Petroecuador warns of ‘massive economic impact’ if Yasuní National Park referendum is successful
The management of public oil company Petroecuador is going on the offensive against the public referendum that would end oil production in Yasuní National Park. “If this effort is successful, the country will lose billions of dollars in revenue and face large loss claims by contractors working in bock 43,” says Ramón Correa, Petroecuador general manager.
The referendum, which will appear on the August 20 ballot in the special cross death election, asks voters if they want to preserve Yasuní National Park in its natural state, eliminating extractive activities. If voters agree, oil drilling and production in the park will stop and equipment, including pipelines, will be removed.
According to biologists, Yasuní is exceptionally biodiverse, containing more plant and animal species per square kilometers than any other place of earth.
Environmental activist first attempted to put the referendum on the ballot in 2014 before oil drilling began but the campaign was rejected by the National Elections Commission, which claimed that thousands of petitions were illegal. Subsequent investigations determined that the government of former president Rafael Correa pressured the CNE to stop the referendum when polls showed it would pass by a large margin.
On May 8, the Constitutional Court ruled that rejection of Yasuní referendum petitions in 2014 was “unlawful” and that the referendum should be allowed to go before voters. Last week, the CNE announced it would include it on the August 20 ballot.
Ramón Correa — no relation to Rafael — concedes that “errors were committed” a decade ago but says that stopping oil production in Yasuní today would be “disastrous” for Ecuador. “Those guilty of wrong-doing should be punished but ending oil production now would punish all Ecuadorians,” he said.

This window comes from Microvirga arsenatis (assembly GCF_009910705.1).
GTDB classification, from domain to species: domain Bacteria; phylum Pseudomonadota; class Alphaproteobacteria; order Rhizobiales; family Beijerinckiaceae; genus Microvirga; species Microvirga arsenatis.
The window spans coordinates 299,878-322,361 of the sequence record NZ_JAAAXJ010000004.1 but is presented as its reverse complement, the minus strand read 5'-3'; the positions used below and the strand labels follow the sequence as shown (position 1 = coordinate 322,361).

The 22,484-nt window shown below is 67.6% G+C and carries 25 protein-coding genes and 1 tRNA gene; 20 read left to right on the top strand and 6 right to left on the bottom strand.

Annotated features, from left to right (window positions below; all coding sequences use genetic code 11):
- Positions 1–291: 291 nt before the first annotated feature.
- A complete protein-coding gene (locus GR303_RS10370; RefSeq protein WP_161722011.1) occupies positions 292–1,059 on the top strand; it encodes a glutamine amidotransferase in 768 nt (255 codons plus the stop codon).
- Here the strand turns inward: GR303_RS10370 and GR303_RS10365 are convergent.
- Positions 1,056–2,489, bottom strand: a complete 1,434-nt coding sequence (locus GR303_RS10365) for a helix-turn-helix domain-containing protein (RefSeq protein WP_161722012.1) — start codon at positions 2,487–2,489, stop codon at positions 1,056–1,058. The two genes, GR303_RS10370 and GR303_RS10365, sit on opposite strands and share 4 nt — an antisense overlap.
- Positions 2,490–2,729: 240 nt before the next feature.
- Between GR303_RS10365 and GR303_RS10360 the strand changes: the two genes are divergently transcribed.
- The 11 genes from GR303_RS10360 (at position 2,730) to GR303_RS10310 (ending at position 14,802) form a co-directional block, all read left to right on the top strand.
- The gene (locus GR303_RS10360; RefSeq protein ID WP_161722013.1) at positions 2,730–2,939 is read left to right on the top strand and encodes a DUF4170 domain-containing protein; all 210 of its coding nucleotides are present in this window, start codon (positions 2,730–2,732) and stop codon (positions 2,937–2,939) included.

According to Correa, a suspension of oil extraction would cost the country at least $16.5 billion and possibly $20 billion over the estimated period of extraction, 15 to 20 years. “We estimate that 280 to 340 million barrels of oil remain in the ground under block 43 and this is a resource needed by the government to support our annual budgets.”
Correa add: “If production ends, thousands of jobs will be lost. There will be a long-lasting ripple effect on the economy if this effort succeeds.”
Petroecuador consultant Laner Ortiz claims production in Yasuní has very limited environmental impact. “This is a very clean operation and great care is taken to protect the native environment,” he says. “In surface area, only 80 hectares of the park have been disturbed, which is only 0.01% of the total of 818,501 hectares.”
On Friday, the Yasunidos Collective, the environmental group sponsoring the referendum, said it intended to make the initiative a central topic in the presidential and National Assembly elections. “We will ask the candidates to take a position on the referendum and will distribute their responses to the public.”